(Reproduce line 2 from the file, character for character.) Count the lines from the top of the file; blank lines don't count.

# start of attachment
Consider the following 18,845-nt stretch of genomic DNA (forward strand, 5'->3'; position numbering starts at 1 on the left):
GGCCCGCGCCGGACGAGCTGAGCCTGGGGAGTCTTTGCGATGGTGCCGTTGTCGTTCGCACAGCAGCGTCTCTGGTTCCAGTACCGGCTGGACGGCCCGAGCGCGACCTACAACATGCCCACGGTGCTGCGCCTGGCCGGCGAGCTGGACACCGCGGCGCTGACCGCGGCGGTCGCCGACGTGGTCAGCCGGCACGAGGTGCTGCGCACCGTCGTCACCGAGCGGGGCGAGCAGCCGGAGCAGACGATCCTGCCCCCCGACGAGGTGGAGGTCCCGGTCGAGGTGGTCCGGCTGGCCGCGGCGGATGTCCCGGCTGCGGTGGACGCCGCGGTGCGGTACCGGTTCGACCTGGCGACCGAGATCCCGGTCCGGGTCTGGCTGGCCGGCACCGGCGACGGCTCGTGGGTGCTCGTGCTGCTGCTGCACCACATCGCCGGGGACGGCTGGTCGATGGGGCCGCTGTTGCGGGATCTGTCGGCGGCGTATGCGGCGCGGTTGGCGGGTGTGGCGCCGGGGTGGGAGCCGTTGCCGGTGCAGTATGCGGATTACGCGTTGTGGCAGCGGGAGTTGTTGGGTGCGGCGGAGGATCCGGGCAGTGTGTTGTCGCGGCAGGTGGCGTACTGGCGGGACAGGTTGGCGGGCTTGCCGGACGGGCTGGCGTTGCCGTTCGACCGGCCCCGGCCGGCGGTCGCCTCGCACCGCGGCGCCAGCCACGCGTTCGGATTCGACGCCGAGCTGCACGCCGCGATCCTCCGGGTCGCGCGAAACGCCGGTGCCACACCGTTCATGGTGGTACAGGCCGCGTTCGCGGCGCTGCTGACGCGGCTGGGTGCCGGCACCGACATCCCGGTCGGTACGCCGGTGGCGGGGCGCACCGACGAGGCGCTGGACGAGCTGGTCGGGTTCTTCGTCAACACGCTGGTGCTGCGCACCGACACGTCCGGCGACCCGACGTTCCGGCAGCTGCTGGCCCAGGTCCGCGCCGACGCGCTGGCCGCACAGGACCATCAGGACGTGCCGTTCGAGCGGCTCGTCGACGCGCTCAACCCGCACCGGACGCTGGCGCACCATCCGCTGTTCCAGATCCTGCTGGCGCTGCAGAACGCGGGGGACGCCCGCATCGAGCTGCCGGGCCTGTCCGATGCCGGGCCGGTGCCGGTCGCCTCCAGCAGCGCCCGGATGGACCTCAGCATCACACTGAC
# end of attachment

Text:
GGCCCGCGCCGGACGAGCTGAGCCTGGGGAGTCTTTGCGATGGTGCCGTTGTCGTTCGCACAGCAGCGTCTCTGGTTCCAGTACCGGCTGGACGGCCCGAGCGCGACCTACAACATGCCCACGGTGCTGCGCCTGGCCGGCGAGCTGGACACCGCGGCGCTGACCGCGGCGGTCGCCGACGTGGTCAGCCGGCACGAGGTGCTGCGCACCGTCGTCACCGAGCGGGGCGAGCAGCCGGAGCAGACGATCCTGCCCCCCGACGAGGTGGAGGTCCCGGTCGAGGTGGTCCGGCTGGCCGCGGCGGATGTCCCGGCTGCGGTGGACGCCGCGGTGCGGTACCGGTTCGACCTGGCGACCGAGATCCCGGTCCGGGTCTGGCTGGCCGGCACCGGCGACGGCTCGTGGGTGCTCGTGCTGCTGCTGCACCACATCGCCGGGGACGGCTGGTCGATGGGGCCGCTGTTGCGGGATCTGTCGGCGGCGTATGCGGCGCGGTTGGCGGGTGTGGCGCCGGGGTGGGAGCCGTTGCCGGTGCAGTATGCGGATTACGCGTTGTGGCAGCGGGAGTTGTTGGGTGCGGCGGAGGATCCGGGCAGTGTGTTGTCGCGGCAGGTGGCGTACTGGCGGGACAGGTTGGCGGGCTTGCCGGACGGGCTGGCGTTGCCGTTCGACCGGCCCCGGCCGGCGGTCGCCTCGCACCGCGGCGCCAGCCACGCGTTCGGATTCGACGCCGAGCTGCACGCCGCGATCCTCCGGGTCGCGCGAAACGCCGGTGCCACACCGTTCATGGTGGTACAGGCCGCGTTCGCGGCGCTGCTGACGCGGCTGGGTGCCGGCACCGACATCCCGGTCGGTACGCCGGTGGCGGGGCGCACCGACGAGGCGCTGGACGAGCTGGTCGGGTTCTTCGTCAACACGCTGGTGCTGCGCACCGACACGTCCGGCGACCCGACGTTCCGGCAGCTGCTGGCCCAGGTCCGCGCCGACGCGCTGGCCGCACAGGACCATCAGGACGTGCCGTTCGAGCGGCTCGTCGACGCGCTCAACCCGCACCGGACGCTGGCGCACCATCCGCTGTTCCAGATCCTGCTGGCGCTGCAGAACGCGGGGGACGCCCGCATCGAGCTGCCGGGCCTGTCCGATGCCGGGCCGGTGCCGGTCGCCTCCAGCAGCGCCCGGATGGACCTCAGCATCACACTGAC